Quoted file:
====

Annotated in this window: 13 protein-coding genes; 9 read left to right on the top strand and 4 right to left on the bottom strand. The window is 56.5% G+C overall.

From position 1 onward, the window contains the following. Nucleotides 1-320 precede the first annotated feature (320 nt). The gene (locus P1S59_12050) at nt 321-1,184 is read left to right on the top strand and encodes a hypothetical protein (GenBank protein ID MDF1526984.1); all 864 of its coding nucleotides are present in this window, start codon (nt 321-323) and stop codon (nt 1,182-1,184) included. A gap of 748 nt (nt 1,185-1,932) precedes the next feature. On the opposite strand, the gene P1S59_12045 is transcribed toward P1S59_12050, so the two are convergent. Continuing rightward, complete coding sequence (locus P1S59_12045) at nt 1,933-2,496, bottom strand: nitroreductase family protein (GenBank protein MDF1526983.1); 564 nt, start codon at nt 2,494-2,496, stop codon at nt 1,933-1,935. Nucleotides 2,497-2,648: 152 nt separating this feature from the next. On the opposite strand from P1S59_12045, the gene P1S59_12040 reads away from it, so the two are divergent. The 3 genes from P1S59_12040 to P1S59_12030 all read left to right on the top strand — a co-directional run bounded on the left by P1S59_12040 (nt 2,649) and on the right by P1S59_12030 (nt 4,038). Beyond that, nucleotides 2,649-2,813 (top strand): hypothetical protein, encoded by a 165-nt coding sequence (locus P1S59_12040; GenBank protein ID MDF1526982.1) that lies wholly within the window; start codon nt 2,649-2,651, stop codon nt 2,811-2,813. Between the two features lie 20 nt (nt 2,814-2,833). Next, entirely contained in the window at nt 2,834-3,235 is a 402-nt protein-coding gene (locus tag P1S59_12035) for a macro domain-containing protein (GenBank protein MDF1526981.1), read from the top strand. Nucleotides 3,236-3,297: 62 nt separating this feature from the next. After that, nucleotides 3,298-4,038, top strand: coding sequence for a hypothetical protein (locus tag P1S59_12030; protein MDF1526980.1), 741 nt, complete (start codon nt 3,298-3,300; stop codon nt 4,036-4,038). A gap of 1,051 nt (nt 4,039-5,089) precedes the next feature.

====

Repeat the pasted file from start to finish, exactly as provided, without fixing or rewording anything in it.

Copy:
Annotated in this window: 13 protein-coding genes; 9 read left to right on the top strand and 4 right to left on the bottom strand. The window is 56.5% G+C overall.

From position 1 onward, the window contains the following. Nucleotides 1-320 precede the first annotated feature (320 nt). The gene (locus P1S59_12050) at nt 321-1,184 is read left to right on the top strand and encodes a hypothetical protein (GenBank protein ID MDF1526984.1); all 864 of its coding nucleotides are present in this window, start codon (nt 321-323) and stop codon (nt 1,182-1,184) included. A gap of 748 nt (nt 1,185-1,932) precedes the next feature. On the opposite strand, the gene P1S59_12045 is transcribed toward P1S59_12050, so the two are convergent. Continuing rightward, complete coding sequence (locus P1S59_12045) at nt 1,933-2,496, bottom strand: nitroreductase family protein (GenBank protein MDF1526983.1); 564 nt, start codon at nt 2,494-2,496, stop codon at nt 1,933-1,935. Nucleotides 2,497-2,648: 152 nt separating this feature from the next. On the opposite strand from P1S59_12045, the gene P1S59_12040 reads away from it, so the two are divergent. The 3 genes from P1S59_12040 to P1S59_12030 all read left to right on the top strand — a co-directional run bounded on the left by P1S59_12040 (nt 2,649) and on the right by P1S59_12030 (nt 4,038). Beyond that, nucleotides 2,649-2,813 (top strand): hypothetical protein, encoded by a 165-nt coding sequence (locus P1S59_12040; GenBank protein ID MDF1526982.1) that lies wholly within the window; start codon nt 2,649-2,651, stop codon nt 2,811-2,813. Between the two features lie 20 nt (nt 2,814-2,833). Next, entirely contained in the window at nt 2,834-3,235 is a 402-nt protein-coding gene (locus tag P1S59_12035) for a macro domain-containing protein (GenBank protein MDF1526981.1), read from the top strand. Nucleotides 3,236-3,297: 62 nt separating this feature from the next. After that, nucleotides 3,298-4,038, top strand: coding sequence for a hypothetical protein (locus tag P1S59_12030; protein MDF1526980.1), 741 nt, complete (start codon nt 3,298-3,300; stop codon nt 4,036-4,038). A gap of 1,051 nt (nt 4,039-5,089) precedes the next feature.